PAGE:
Simple enough, right?  Now I just need to add the call to my newly created stored procedure in my server level trigger and we are good to go.  But wait, you can’t ALTER a database within an ALTER DATABASE statement (don’t believe me? Use this as a learning exercise to see what happens when you try).  So what could I do?  There are several things you could do, but I chose to create a table that could hold this newly created ALTER DATABASE statement and insert the record there.  Then I created a SQL Agent job that runs once every hour and reads that table and executes any entries it finds, then deletes them after successfully executing.

Read the whole thing, including the disclaimer.

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Troubleshooting Connectivity Errors

The CSS SQL Server Engineers have a guide for solving connectivity issues:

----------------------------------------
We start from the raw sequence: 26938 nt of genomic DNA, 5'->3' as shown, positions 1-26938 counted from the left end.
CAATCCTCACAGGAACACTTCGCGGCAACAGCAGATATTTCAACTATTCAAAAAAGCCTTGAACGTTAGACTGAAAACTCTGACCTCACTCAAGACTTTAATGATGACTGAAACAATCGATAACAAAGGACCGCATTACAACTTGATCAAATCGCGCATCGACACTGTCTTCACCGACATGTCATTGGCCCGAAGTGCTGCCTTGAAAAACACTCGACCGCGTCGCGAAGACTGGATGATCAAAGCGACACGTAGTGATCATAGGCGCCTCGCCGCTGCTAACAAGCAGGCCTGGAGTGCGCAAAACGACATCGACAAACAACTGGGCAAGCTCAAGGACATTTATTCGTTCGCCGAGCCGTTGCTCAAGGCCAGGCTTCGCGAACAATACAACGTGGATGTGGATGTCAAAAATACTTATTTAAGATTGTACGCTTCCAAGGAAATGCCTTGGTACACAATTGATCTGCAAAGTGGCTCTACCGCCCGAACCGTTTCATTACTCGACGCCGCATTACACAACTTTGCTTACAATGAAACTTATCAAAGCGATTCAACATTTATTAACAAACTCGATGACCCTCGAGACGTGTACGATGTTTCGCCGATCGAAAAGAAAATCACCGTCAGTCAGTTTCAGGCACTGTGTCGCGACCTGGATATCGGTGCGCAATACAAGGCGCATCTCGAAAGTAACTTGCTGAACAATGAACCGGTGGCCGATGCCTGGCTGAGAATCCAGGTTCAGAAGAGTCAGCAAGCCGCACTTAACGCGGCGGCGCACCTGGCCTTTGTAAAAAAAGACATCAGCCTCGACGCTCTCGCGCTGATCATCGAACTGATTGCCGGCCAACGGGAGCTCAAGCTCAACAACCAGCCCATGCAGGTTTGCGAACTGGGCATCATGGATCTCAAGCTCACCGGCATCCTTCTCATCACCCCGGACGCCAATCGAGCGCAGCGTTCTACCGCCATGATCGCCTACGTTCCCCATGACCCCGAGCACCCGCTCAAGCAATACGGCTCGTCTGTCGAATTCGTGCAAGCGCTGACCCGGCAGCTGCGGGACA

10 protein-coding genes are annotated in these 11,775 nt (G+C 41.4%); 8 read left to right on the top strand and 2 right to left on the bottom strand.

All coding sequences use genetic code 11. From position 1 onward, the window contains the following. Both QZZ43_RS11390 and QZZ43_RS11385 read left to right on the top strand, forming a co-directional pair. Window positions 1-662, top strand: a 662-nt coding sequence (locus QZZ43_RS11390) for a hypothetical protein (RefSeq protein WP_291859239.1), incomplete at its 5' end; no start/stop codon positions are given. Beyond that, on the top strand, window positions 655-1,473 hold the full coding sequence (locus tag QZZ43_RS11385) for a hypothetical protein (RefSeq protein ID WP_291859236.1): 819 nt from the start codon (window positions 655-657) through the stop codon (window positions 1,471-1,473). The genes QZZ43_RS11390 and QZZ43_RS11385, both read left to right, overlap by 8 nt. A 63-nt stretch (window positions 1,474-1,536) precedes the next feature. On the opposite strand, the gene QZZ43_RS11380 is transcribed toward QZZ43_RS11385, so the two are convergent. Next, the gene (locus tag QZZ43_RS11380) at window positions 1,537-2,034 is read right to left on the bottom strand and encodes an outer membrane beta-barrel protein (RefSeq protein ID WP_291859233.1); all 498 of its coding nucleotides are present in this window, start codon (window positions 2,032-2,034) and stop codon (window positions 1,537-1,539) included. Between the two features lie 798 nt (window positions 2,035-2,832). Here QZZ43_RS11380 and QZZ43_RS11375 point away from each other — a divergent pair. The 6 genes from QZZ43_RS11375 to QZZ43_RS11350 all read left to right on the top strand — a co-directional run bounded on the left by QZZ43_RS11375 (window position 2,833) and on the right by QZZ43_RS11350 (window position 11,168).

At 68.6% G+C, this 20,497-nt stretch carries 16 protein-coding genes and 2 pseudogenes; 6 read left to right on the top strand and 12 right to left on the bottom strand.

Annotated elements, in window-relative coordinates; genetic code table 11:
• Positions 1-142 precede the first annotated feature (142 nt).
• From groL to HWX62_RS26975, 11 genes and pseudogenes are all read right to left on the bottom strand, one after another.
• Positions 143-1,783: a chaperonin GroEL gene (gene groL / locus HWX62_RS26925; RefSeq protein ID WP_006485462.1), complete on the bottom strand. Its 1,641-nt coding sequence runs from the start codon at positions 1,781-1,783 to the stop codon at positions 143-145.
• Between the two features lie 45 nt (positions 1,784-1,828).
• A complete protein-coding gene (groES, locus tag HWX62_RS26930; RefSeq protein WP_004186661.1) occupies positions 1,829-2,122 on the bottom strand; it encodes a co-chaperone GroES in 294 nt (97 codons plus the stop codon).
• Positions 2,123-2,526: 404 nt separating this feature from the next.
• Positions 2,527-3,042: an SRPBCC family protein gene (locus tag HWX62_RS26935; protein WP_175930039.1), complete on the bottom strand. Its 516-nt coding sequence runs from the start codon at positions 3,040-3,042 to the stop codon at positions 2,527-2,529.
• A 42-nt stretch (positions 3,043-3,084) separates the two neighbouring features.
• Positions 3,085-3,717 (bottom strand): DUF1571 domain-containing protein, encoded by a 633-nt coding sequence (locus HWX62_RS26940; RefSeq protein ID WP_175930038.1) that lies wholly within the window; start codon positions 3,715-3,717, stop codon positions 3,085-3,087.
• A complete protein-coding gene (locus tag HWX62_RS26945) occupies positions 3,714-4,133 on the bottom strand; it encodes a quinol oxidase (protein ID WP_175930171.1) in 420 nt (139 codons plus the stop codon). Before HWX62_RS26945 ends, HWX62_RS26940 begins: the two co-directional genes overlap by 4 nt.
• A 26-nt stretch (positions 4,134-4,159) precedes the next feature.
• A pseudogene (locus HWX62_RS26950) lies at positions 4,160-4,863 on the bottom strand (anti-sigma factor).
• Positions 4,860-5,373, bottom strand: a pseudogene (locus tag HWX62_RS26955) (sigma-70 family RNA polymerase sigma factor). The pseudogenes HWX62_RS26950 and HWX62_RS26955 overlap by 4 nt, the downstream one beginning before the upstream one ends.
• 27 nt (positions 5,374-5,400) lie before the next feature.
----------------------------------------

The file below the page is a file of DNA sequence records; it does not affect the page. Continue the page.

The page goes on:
In addition to providing a quick checklist of items that you can go through, the doc provides step by step troubleshooting procedures for the following error messages:

  • A network-related or instance-specific error occurred while establishing a connection to SQL Server

  • No connection could be made because the target machine actively refused it

  • SQL Server does not exist or access denied

  • PivotTable Operation Failed: We cannot locate a server to load the workbook Data Model

  • Cannot generate SSPI context

  • Login failed for user

  • Timeout Expired

  • The timeout period elapsed prior to obtaining a connection from the pool

Click through for the guide.  It’s in choose-your-own-adventure format, though without nice graphics.

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SSRS Log File Location Change

Wolfgang Strasser points out that SSRS log files are in a new directory structure for vNext:

The log files can be found in the Logfiles directory (it was the same directory also for the older versions). In SSRS vNext there more different log files..